Mesick

Max Johnston / Interlochen Public Radio

Dozens of school districts across the state will put bond proposals to voters next month. They are asking residents to pay for improvements in schools, but in some small communities in northern Michigan, a tax hike for your schools can be a tough sell.

Morgan Springer

The Mesick Consolidated Schools bond has failed again. This was the third time the district asked the community for more money for schools. The $13.7 million plan was to build an elementary school wing on the high school, upgrade technology and enhance security.

Judy Myers is 71. She doesn't have any grandkids in the district, but she voted for the bond.

"If we can pay for seniors to have a senior center," says Myers, "we can have a school for the kids."

But more people agreed with Cindy Short, who voted against it.

Mesick school bond goes before voters a third time

Oct 25, 2018
Mesick Consolidated Schools

UPDATED Oct. 31, 2 p.m.  This story has been updated to clarify the cost of the proposed millage, which would add an extra $480 to the property tax bill on a home with a state equalized value of $100,000. State equalized value is 50 percent of the market value of a property.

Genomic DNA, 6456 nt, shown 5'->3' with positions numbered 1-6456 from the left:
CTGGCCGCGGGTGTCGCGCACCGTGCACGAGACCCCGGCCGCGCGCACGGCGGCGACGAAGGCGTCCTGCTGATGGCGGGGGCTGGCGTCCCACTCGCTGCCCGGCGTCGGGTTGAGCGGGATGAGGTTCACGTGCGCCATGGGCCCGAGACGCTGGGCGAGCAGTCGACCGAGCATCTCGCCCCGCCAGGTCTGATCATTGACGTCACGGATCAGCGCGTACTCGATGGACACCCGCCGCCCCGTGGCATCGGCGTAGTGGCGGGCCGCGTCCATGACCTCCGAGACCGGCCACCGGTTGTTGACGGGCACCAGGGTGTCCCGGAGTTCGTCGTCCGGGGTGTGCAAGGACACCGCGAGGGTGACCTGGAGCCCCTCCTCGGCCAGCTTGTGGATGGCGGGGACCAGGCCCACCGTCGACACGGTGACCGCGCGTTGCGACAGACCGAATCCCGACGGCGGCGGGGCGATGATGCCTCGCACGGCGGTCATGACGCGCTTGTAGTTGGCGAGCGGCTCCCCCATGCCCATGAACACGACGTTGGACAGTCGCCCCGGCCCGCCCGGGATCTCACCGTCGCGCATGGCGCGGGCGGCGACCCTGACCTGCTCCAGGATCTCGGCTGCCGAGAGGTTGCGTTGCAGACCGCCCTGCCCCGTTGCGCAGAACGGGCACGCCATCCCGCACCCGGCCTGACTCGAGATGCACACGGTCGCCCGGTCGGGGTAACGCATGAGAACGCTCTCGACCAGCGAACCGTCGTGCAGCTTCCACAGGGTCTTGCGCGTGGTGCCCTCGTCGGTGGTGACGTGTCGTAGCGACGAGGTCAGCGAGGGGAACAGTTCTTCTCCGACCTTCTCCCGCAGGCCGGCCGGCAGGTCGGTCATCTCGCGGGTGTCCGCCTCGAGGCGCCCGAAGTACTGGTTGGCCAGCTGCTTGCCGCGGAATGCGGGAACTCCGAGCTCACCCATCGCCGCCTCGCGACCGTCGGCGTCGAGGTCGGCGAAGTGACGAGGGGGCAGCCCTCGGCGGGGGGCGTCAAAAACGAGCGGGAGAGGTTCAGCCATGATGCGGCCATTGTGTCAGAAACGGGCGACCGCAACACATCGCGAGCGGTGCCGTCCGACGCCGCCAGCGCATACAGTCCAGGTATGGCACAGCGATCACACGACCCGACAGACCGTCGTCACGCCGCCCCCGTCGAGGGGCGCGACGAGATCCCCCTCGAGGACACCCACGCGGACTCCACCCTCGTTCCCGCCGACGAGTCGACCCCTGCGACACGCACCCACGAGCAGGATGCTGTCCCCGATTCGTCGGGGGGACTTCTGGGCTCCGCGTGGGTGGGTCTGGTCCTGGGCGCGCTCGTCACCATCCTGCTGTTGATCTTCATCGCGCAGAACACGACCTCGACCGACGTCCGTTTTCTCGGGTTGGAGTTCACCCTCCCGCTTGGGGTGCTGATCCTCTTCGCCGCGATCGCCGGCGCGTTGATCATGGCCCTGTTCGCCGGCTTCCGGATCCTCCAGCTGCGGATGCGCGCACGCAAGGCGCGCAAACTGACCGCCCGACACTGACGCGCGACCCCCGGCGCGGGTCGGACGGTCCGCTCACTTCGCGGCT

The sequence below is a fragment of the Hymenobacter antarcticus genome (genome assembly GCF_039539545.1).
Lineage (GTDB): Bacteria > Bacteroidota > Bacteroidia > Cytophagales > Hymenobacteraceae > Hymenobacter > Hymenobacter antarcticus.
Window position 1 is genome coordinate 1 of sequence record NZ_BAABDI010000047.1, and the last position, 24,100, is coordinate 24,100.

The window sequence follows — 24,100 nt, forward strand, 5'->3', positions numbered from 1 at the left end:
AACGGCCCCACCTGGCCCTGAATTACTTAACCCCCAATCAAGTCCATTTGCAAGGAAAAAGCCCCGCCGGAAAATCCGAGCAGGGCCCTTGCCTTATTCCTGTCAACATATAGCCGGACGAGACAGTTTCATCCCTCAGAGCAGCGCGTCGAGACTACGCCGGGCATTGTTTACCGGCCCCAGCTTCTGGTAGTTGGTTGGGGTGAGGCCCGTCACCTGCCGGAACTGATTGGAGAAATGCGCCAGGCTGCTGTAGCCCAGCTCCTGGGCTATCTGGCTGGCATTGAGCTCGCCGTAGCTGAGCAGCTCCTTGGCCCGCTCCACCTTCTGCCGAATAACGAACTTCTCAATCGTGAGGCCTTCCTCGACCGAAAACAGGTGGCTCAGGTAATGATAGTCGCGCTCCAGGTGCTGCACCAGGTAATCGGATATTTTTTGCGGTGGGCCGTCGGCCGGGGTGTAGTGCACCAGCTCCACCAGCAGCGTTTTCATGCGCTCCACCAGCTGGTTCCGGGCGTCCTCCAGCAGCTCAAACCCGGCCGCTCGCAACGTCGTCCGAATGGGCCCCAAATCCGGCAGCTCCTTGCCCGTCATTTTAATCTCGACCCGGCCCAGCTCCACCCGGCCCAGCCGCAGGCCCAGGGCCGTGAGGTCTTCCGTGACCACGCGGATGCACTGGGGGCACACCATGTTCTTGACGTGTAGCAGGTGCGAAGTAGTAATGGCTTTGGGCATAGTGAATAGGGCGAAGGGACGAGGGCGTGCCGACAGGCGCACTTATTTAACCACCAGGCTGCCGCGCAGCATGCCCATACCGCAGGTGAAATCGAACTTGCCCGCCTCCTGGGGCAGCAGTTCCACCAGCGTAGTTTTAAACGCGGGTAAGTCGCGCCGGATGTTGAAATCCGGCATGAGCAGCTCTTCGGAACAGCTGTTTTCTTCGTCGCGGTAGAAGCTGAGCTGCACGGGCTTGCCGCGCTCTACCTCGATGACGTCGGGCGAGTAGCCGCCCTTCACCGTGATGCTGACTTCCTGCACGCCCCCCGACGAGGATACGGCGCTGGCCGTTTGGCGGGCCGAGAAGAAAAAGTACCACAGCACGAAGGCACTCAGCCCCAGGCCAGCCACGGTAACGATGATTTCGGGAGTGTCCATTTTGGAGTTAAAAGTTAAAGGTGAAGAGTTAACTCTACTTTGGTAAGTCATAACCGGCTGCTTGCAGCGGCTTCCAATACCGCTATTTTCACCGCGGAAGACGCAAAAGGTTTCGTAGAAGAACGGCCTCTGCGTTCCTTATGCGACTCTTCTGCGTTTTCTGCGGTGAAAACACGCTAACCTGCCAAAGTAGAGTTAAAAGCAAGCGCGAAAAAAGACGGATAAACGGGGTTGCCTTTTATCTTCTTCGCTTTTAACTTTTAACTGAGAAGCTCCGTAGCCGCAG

On election day, Mesick residents will vote on a $14 million school bond. This will be the third time the bond proposal has gone before voters. It was rejected in 2017 and then again in May, when it failed by only 10 votes.

District officials hope this time around, more people will turn out to vote for the bond. Superintendent Scott Akom says most of the money would go toward building a new elementary school wing onto the high school.

Morgan Springer

In Tuesday's election, voters passed two school bonds in northwest Lower Michigan, while two narrowly lost. 

It worked out for Cadillac Area Public Schools this time. Its bond proposal failed last year, but yesterday a new proposal – for slightly less money – passed with 56 percent of the vote. Now $65.5 million will go towards things like a new early childhood center, renovating buildings and equipment. 

Morgan Springer

School districts across Michigan are asking voters for more money for building renovations and equipment. More than 20 bond proposals are on ballots Tuesday, May 8. A number of those districts are trying again after bond proposals failed in previous elections.